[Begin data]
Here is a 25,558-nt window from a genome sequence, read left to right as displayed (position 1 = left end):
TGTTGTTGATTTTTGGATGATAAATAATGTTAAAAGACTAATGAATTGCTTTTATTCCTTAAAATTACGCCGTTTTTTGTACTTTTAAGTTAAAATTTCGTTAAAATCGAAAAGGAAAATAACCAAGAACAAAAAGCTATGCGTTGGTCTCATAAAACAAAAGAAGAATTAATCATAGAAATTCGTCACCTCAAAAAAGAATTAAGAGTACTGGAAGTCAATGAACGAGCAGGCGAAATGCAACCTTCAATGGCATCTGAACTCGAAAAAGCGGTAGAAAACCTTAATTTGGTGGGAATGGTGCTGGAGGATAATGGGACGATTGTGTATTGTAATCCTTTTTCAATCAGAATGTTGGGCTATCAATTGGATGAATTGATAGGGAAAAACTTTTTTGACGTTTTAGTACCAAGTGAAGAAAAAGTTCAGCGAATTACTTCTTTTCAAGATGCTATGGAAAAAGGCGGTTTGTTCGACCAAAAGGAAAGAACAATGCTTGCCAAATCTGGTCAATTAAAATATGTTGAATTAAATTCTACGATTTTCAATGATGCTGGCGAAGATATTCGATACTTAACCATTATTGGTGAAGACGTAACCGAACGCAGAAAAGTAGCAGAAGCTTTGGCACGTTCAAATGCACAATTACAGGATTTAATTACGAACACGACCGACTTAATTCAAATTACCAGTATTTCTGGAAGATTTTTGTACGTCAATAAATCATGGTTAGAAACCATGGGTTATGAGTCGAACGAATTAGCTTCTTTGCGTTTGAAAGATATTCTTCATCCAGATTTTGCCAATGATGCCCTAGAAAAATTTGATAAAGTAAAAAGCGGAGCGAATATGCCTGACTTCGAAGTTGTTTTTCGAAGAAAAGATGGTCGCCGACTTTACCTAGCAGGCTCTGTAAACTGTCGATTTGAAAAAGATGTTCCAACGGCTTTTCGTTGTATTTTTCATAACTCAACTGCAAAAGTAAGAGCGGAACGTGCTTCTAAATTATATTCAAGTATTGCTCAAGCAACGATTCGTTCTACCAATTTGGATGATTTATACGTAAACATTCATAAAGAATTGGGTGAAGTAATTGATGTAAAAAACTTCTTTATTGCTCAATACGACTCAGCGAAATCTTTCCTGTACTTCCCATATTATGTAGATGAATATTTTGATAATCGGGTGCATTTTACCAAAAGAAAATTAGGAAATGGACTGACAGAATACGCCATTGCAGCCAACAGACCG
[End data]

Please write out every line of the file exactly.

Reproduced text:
Here is a 25,558-nt window from a genome sequence, read left to right as displayed (position 1 = left end):
TGTTGTTGATTTTTGGATGATAAATAATGTTAAAAGACTAATGAATTGCTTTTATTCCTTAAAATTACGCCGTTTTTTGTACTTTTAAGTTAAAATTTCGTTAAAATCGAAAAGGAAAATAACCAAGAACAAAAAGCTATGCGTTGGTCTCATAAAACAAAAGAAGAATTAATCATAGAAATTCGTCACCTCAAAAAAGAATTAAGAGTACTGGAAGTCAATGAACGAGCAGGCGAAATGCAACCTTCAATGGCATCTGAACTCGAAAAAGCGGTAGAAAACCTTAATTTGGTGGGAATGGTGCTGGAGGATAATGGGACGATTGTGTATTGTAATCCTTTTTCAATCAGAATGTTGGGCTATCAATTGGATGAATTGATAGGGAAAAACTTTTTTGACGTTTTAGTACCAAGTGAAGAAAAAGTTCAGCGAATTACTTCTTTTCAAGATGCTATGGAAAAAGGCGGTTTGTTCGACCAAAAGGAAAGAACAATGCTTGCCAAATCTGGTCAATTAAAATATGTTGAATTAAATTCTACGATTTTCAATGATGCTGGCGAAGATATTCGATACTTAACCATTATTGGTGAAGACGTAACCGAACGCAGAAAAGTAGCAGAAGCTTTGGCACGTTCAAATGCACAATTACAGGATTTAATTACGAACACGACCGACTTAATTCAAATTACCAGTATTTCTGGAAGATTTTTGTACGTCAATAAATCATGGTTAGAAACCATGGGTTATGAGTCGAACGAATTAGCTTCTTTGCGTTTGAAAGATATTCTTCATCCAGATTTTGCCAATGATGCCCTAGAAAAATTTGATAAAGTAAAAAGCGGAGCGAATATGCCTGACTTCGAAGTTGTTTTTCGAAGAAAAGATGGTCGCCGACTTTACCTAGCAGGCTCTGTAAACTGTCGATTTGAAAAAGATGTTCCAACGGCTTTTCGTTGTATTTTTCATAACTCAACTGCAAAAGTAAGAGCGGAACGTGCTTCTAAATTATATTCAAGTATTGCTCAAGCAACGATTCGTTCTACCAATTTGGATGATTTATACGTAAACATTCATAAAGAATTGGGTGAAGTAATTGATGTAAAAAACTTCTTTATTGCTCAATACGACTCAGCGAAATCTTTCCTGTACTTCCCATATTATGTAGATGAATATTTTGATAATCGGGTGCATTTTACCAAAAGAAAATTAGGAAATGGACTGACAGAATACGCCATTGCAGCCAACAGACCG